The demand for digital marketers has increased as more firms have transitioned to being online businesses, which has boosted our profitability.

Furthermore, many entrepreneurs had experienced the advantages of automation, mainly when limits were enforced.

These enhanced our revenue while also teaching us new skills that will help us confront complicated issues (such as another pandemic) and improve our competitiveness in our line of business.

Box Out Marketing

Brenton Thomas

Brenton Thomas

Founder of Twibi Agency

At Twibi, a digital marketing agency, we’ve seen explosive growth in the digital marketing services vertical due to the pandemic.

During quarantine, businesses communicating and engaging with their customers via online sources has become more important than ever.

As a result, the new clients we’ve started working with already understand the reasons why they should hire a digital marketing agency, as it is more apparent than ever before.

This has made our job of pitching to them an easier than usual process.

Twibi Agency

Maximillian zur Muehlen

Maximillian zur Muehlen

Business Strategy Manager at VEM Inc.

As an international manufacturer that works solely in B2B, the pandemic has changed quite a lot.

Most apparent is that many international companies prefer to diversify their supply chain.

Our facilities in Thailand, Mexico and Bulgaria have seen rapid growth in the last months as many companies try to find alternatives to China.

Furthermore, the way of doing business has changed.

In person factory visits, audits and project meetings are very limited nowadays, especially internationally.

In the beginning of the Pandemic we have changed our IT infrastructure to enable all kind of remote activities, such as remote audits and even remote monitoring of production runs.

We have adapted to the temporary (new?) changes and so far it works out quite well.

VEM Inc.

Dennis Lenard

Dennis Lenard

CEO of Creative Navy

It was difficult to maintain a steady flow of clients during the pandemic because fewer people felt comfortable investing in new ideas or building a digital product from the ground up.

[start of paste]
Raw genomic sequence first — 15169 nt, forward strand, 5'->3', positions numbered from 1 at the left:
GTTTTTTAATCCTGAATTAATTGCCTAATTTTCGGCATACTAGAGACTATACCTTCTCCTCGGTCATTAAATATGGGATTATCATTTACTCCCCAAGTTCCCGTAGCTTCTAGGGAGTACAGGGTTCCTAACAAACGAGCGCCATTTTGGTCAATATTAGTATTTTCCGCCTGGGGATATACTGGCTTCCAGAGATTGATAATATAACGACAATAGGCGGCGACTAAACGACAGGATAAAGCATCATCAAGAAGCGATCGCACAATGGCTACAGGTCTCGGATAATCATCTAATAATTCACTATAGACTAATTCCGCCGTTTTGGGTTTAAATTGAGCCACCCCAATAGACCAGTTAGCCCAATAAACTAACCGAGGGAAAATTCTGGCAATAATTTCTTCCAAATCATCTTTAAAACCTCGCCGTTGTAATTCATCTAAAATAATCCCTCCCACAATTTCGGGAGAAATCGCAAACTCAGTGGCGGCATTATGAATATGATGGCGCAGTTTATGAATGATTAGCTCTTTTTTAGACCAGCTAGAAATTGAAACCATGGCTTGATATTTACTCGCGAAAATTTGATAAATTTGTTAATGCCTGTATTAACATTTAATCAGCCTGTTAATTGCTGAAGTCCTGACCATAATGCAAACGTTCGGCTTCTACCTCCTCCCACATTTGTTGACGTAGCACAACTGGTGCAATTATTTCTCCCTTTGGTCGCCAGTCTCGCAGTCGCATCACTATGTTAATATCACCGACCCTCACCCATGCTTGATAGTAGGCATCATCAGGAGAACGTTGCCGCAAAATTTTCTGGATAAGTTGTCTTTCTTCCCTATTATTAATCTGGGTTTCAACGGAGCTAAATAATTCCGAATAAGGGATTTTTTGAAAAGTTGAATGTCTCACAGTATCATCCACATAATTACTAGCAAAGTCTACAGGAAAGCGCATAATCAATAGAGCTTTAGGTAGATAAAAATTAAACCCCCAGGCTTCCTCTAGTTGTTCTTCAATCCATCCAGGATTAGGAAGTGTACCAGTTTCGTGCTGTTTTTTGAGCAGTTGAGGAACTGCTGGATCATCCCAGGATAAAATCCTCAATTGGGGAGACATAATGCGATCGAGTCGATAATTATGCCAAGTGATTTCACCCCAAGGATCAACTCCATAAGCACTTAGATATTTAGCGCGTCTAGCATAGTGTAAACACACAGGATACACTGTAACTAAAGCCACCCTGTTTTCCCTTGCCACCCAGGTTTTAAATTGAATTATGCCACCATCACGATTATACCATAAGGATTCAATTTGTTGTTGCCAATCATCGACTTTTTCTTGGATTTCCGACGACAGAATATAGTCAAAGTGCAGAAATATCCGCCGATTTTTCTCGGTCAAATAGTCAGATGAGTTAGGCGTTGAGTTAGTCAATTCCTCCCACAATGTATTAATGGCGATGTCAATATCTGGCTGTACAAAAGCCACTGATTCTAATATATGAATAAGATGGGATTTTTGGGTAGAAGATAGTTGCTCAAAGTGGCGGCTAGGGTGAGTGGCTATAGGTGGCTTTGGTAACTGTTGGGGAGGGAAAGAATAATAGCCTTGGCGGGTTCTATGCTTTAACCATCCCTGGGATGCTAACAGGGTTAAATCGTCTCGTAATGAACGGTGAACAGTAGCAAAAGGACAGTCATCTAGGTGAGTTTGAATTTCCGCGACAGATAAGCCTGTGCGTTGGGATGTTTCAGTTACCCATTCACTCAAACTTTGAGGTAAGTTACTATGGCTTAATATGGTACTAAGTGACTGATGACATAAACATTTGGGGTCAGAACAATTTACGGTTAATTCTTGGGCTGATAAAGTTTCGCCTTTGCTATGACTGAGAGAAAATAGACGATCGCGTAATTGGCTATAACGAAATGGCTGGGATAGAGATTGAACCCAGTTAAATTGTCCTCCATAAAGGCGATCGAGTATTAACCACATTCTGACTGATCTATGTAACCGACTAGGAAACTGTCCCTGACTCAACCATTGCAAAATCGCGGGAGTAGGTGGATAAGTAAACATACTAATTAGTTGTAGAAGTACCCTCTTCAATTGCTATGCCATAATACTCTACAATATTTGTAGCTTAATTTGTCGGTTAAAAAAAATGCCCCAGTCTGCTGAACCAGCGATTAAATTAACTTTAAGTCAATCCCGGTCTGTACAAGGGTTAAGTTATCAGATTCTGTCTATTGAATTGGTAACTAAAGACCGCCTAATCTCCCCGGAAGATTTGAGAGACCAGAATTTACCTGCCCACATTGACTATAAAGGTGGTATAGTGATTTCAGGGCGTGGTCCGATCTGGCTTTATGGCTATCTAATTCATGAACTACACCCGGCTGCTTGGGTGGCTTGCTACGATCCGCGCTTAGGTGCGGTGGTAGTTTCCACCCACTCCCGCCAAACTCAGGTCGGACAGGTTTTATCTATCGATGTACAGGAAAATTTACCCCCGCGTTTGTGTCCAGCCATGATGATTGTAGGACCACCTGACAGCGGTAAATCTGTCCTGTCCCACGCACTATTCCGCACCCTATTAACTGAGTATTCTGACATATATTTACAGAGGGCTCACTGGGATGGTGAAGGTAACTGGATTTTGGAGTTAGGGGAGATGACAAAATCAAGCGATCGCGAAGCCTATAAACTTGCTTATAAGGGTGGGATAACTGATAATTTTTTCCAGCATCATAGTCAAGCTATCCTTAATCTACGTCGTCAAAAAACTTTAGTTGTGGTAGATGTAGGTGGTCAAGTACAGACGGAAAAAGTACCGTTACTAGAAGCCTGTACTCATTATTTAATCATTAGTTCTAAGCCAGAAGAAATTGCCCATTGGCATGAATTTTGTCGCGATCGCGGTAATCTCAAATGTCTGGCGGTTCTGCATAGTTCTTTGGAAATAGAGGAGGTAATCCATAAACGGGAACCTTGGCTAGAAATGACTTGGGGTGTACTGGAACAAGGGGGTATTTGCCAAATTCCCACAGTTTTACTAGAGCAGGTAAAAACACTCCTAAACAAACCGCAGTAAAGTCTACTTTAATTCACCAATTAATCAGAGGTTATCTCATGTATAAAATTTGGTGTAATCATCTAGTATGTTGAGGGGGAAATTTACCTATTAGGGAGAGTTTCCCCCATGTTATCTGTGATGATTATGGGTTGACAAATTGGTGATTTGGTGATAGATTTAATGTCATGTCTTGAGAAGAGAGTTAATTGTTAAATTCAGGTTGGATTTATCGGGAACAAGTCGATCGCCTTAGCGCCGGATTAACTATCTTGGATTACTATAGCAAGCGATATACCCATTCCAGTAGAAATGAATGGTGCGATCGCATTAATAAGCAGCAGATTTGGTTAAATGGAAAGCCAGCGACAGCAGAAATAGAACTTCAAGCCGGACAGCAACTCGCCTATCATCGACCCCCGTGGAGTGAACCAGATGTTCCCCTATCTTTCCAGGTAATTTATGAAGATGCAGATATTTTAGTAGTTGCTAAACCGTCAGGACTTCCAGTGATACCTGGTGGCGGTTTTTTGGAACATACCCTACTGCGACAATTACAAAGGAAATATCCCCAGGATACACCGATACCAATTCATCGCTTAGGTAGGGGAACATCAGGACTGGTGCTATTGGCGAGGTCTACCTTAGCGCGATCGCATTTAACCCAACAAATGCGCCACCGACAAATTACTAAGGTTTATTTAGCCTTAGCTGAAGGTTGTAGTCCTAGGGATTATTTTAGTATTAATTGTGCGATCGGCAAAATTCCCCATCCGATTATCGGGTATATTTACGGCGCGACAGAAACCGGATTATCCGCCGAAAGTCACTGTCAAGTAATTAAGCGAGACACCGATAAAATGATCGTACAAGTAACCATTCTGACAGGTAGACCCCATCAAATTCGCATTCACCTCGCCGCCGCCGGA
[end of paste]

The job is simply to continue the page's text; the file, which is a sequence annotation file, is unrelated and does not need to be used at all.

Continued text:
This was an incentive for us to rethink our approach to marketing.

We decided it was a great time to hire more marketing professionals and launch new campaigns that were better tailored to our target clientele.

The pandemic also made us understand that it’s important to offer clients extended support, as some of the companies we were working with had been heavily impacted.

A wedding planning agency we had built a website for basically lost its entire income stream, but we worked together to find the best possible solution with them.

We were lucky enough to be able to continue working from home, and once the initial wave of panic subsided, people started to rediscover their appetite for web and mobile apps.

Because digital products have kept us connected even while social distancing, their importance became much more obvious to people, and the field started attracting more and more enthusiasts who wanted to build the next best thing.

Creative Navy UX Agency

Janice Tomich

Janice Tomich

Calculated Presentations

The pandemic significantly changed things for both speakers and their event hosts.

Professional speakers who typically spoke at live events had their source of income dry up overnight.

Some recovered by delivering their presentations online, often at a reduced fee.

Other presenters simply closed up shop and are waiting for live events to start up again.

In the early days of the pandemic event hosts were scrambling.

They still needed to use events as a marketing outreach tool.

Event organisers had to decide either to cancel or deliver their events online.

The first forays into online conferences were clunky and glitchy.

In many cases the viewer/attendee experience has improved as the technology has begun to catch up to event organiser and presenter’s needs.

Attendees, speakers, and event organisers are anxious to return to live events.

Meeting online simply does not provide the same experience as live events.

With the technology improvements hybrid models will likely be offered so that those who cannot travel will be able to attend.

Looking back through the stages of the pandemic and how it impacted the events industry provides stark insight into how quickly revenue opportunities can change.

The pandemic also forced speakers and event organisers to be nimble and change their mode of delivery.

As the pandemic eases they’ll be forced again to do the same.

Calculated Presentations